Nitromethane fuel powered models utilize a single servo for throttle and braking control; rotation of the servo in one direction will cause the throttle on the carburetor to open, providing more air and fuel mixture to the internal combustion engine. Rotation of the servo in the other direction causes torque to be applied to a linkage and cam which causes friction with the braking material. The brake is commonly located on the driveshaft or spur gear in some cases and applies stopping power only to the driven wheels. Some models will also use an additional servo to control a transmission box, enabling the vehicle to drive in reverse.
Fuel engine sizes most often range between .12-.35 cubic inches. This is due to restrictions by the main sanctioning bodies for radio-controlled racing. Many "outlaw" engines are manufactured larger than these, mainly intended for vehicles which will not be used in sanctioned races and therefore do not need to comply with these regulations. Engine size is related to the class of car; 1/10 scale on and off road vehicles usually are equipped with .12-.18 cubic inch engines, with 1/8 scale vehicles using .21-.32 cubic inch engines. There are exceptions, with many Schumacher and Thunder Tiger/Team Associated RC models being good examples of unusually large engines coming as standard equipment on certain models.
Fuel-powered engines allow model cars to reach moderate speeds unmodified. Maximum power is generally achieved at medium to high speeds, and a slightly slower throttle response than electrically powered vehicles is to be expected due to clutching and lack of torque. Electric motors effectively produce instantaneous torque, whereas nitro engines, like full-sized gasoline engines, take time for the engine to spool up and for the clutch to engage. Nitro- (and fuel) powered cars may be refueled and returned to action in a few seconds, as opposed to electrics needing to remove the body shell and battery fasteners to replace a discharged battery. Nitro cars are cooled some by air, some by the oil mixed in with the fuel and may be run continuously with no need to take breaks for cooling down assuming they are properly tuned.
Nitro-powered cars operate like full-sized fuel vehicles more than their electric counterparts do, making use of a two stroke engine rather than an electric motor. The sound of the engine and generally higher stock top speeds are main selling points to nitro enthusiasts. However, their exhaust contains unburned oil, which usually ends up coating the chassis. This, in turn, requires more cleaning than an electric-powered equivalent. Cleaning is usually achieved by the use of compressed air nozzles and solvents (such as denatured alcohol). Tuning a fuel-powered vehicle requires learning to maintain optimum performance and fuel economy, and to minimize engine wear and overheating, even in ready-to-run vehicles. Running a nitro-fuel motor without tuning or tuning improperly can hurt performance in rich conditions, and cause severe damage in lean conditions.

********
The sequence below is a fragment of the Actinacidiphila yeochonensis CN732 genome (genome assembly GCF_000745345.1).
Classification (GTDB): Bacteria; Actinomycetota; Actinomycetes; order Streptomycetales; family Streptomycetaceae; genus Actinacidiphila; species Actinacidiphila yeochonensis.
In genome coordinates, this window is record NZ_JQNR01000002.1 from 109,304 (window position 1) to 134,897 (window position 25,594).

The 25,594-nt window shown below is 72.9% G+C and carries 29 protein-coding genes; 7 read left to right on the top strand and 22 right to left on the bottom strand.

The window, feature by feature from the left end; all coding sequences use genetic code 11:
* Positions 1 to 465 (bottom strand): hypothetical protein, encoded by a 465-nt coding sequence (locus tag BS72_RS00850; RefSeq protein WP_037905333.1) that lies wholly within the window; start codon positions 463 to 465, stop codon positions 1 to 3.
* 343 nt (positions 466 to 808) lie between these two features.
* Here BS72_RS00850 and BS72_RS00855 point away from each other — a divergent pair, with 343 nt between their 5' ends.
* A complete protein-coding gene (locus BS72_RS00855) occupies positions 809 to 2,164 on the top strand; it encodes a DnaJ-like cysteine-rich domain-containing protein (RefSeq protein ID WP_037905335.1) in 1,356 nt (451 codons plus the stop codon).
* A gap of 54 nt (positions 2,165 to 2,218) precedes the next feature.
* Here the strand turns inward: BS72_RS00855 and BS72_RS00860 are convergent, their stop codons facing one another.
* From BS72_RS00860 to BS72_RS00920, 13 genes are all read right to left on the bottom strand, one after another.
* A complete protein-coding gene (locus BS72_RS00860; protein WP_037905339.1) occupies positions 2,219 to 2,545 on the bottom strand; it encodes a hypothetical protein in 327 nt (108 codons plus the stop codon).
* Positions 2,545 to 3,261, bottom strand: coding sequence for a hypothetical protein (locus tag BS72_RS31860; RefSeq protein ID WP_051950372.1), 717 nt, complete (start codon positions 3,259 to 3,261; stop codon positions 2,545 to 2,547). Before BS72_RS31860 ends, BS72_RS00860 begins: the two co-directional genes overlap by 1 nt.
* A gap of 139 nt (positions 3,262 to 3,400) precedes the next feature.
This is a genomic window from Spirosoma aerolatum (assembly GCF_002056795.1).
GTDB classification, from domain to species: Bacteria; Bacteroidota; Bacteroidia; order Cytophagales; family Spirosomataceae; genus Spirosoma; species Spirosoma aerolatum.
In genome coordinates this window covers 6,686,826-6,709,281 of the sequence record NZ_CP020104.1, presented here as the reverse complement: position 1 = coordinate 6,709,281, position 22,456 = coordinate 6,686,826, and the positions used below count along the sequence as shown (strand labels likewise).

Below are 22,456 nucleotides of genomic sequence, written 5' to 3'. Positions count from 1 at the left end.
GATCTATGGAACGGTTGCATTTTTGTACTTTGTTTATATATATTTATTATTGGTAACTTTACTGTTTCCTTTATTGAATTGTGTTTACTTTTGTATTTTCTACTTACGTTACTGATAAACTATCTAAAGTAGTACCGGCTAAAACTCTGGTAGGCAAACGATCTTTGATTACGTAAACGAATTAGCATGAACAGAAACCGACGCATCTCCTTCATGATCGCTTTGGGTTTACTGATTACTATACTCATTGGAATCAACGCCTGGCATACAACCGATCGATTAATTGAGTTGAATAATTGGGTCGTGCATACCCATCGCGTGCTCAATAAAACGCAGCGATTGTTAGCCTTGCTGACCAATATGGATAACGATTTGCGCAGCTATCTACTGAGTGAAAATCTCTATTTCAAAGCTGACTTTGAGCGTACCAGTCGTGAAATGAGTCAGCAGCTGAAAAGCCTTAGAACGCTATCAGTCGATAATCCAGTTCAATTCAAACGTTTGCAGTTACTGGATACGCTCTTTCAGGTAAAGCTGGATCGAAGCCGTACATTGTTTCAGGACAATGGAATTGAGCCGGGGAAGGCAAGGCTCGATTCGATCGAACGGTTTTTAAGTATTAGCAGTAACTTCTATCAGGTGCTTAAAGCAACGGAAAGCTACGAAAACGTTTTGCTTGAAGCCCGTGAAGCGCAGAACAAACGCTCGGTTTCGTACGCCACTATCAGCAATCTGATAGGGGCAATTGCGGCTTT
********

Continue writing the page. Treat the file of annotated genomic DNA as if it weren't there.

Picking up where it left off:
Because of higher stock performance and their ability to be driven for longer periods of time, mechanical wear in nitro vehicles is generally greater than in electric vehicles. In addition, the increased speed and weight of fuel-powered vehicles generally lead to higher speed collisions, causing greater damage to the collided vehicles, and a greater degree of safety concerns needs to be taken into account. Maintenance such as cleaning of the air filter and general chassis cleaning, replacement of worn clutch parts, proper after-run lubrication (necessary for storage) and maintenance of other motor-related items such as glow plug replacement makes for a more frustrating experience for first time RC users. In addition, nitro motors typically require rebuilding or replacement after 2-8 gallons of fuel run through them, due to loss of compression, which can be accelerated by poor tuning and overheating. It is also possible to seriously damage the engines by over-revving them with no load or ingestion of dirt into the carburetor. As such, nitro-powered vehicles are by nature expensive to maintain.